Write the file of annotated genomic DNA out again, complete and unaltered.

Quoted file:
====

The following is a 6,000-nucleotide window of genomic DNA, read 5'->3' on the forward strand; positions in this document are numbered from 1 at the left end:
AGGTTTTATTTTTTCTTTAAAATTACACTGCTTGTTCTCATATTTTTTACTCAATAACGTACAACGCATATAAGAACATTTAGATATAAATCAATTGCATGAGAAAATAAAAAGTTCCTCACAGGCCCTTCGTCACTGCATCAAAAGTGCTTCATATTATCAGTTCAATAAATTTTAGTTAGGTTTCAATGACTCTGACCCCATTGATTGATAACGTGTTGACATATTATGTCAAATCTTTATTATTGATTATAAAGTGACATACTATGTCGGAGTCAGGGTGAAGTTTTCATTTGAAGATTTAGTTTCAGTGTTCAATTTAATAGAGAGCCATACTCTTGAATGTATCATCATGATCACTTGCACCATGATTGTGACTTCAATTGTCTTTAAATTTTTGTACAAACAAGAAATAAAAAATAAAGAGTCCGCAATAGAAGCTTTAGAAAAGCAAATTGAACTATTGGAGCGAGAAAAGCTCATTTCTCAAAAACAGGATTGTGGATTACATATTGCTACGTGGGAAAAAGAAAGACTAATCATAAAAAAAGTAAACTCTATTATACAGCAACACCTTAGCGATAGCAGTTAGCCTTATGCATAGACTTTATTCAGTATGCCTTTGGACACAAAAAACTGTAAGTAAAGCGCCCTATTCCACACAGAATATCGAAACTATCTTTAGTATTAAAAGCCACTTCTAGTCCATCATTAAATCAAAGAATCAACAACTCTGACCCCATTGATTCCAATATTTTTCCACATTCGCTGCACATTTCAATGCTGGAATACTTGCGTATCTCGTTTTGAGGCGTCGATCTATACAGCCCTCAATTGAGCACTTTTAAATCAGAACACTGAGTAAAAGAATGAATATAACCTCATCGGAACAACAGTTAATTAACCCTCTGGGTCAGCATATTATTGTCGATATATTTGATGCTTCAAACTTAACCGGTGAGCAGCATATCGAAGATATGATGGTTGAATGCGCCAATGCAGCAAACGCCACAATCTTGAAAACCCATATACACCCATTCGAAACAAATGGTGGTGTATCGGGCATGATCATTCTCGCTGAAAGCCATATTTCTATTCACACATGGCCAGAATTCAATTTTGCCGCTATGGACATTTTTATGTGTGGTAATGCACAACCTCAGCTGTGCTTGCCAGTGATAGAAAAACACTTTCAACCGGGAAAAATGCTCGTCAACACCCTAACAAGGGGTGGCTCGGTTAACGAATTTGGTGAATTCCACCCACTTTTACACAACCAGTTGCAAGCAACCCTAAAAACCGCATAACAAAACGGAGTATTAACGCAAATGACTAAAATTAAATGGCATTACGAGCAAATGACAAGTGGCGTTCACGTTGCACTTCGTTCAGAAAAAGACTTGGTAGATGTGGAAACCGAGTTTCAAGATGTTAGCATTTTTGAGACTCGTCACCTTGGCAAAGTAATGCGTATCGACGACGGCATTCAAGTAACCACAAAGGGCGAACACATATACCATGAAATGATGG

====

The following is a 6,000-nucleotide window of genomic DNA, read 5'->3' on the forward strand; positions in this document are numbered from 1 at the left end:
AGGTTTTATTTTTTCTTTAAAATTACACTGCTTGTTCTCATATTTTTTACTCAATAACGTACAACGCATATAAGAACATTTAGATATAAATCAATTGCATGAGAAAATAAAAAGTTCCTCACAGGCCCTTCGTCACTGCATCAAAAGTGCTTCATATTATCAGTTCAATAAATTTTAGTTAGGTTTCAATGACTCTGACCCCATTGATTGATAACGTGTTGACATATTATGTCAAATCTTTATTATTGATTATAAAGTGACATACTATGTCGGAGTCAGGGTGAAGTTTTCATTTGAAGATTTAGTTTCAGTGTTCAATTTAATAGAGAGCCATACTCTTGAATGTATCATCATGATCACTTGCACCATGATTGTGACTTCAATTGTCTTTAAATTTTTGTACAAACAAGAAATAAAAAATAAAGAGTCCGCAATAGAAGCTTTAGAAAAGCAAATTGAACTATTGGAGCGAGAAAAGCTCATTTCTCAAAAACAGGATTGTGGATTACATATTGCTACGTGGGAAAAAGAAAGACTAATCATAAAAAAAGTAAACTCTATTATACAGCAACACCTTAGCGATAGCAGTTAGCCTTATGCATAGACTTTATTCAGTATGCCTTTGGACACAAAAAACTGTAAGTAAAGCGCCCTATTCCACACAGAATATCGAAACTATCTTTAGTATTAAAAGCCACTTCTAGTCCATCATTAAATCAAAGAATCAACAACTCTGACCCCATTGATTCCAATATTTTTCCACATTCGCTGCACATTTCAATGCTGGAATACTTGCGTATCTCGTTTTGAGGCGTCGATCTATACAGCCCTCAATTGAGCACTTTTAAATCAGAACACTGAGTAAAAGAATGAATATAACCTCATCGGAACAACAGTTAATTAACCCTCTGGGTCAGCATATTATTGTCGATATATTTGATGCTTCAAACTTAACCGGTGAGCAGCATATCGAAGATATGATGGTTGAATGCGCCAATGCAGCAAACGCCACAATCTTGAAAACCCATATACACCCATTCGAAACAAATGGTGGTGTATCGGGCATGATCATTCTCGCTGAAAGCCATATTTCTATTCACACATGGCCAGAATTCAATTTTGCCGCTATGGACATTTTTATGTGTGGTAATGCACAACCTCAGCTGTGCTTGCCAGTGATAGAAAAACACTTTCAACCGGGAAAAATGCTCGTCAACACCCTAACAAGGGGTGGCTCGGTTAACGAATTTGGTGAATTCCACCCACTTTTACACAACCAGTTGCAAGCAACCCTAAAAACCGCATAACAAAACGGAGTATTAACGCAAATGACTAAAATTAAATGGCATTACGAGCAAATGACAAGTGGCGTTCACGTTGCACTTCGTTCAGAAAAAGACTTGGTAGATGTGGAAACCGAGTTTCAAGATGTTAGCATTTTTGAGACTCGTCACCTTGGCAAAGTAATGCGTATCGACGACGGCATTCAAGTAACCACAAAGGGCGAACACATATACCATGAAATGATGG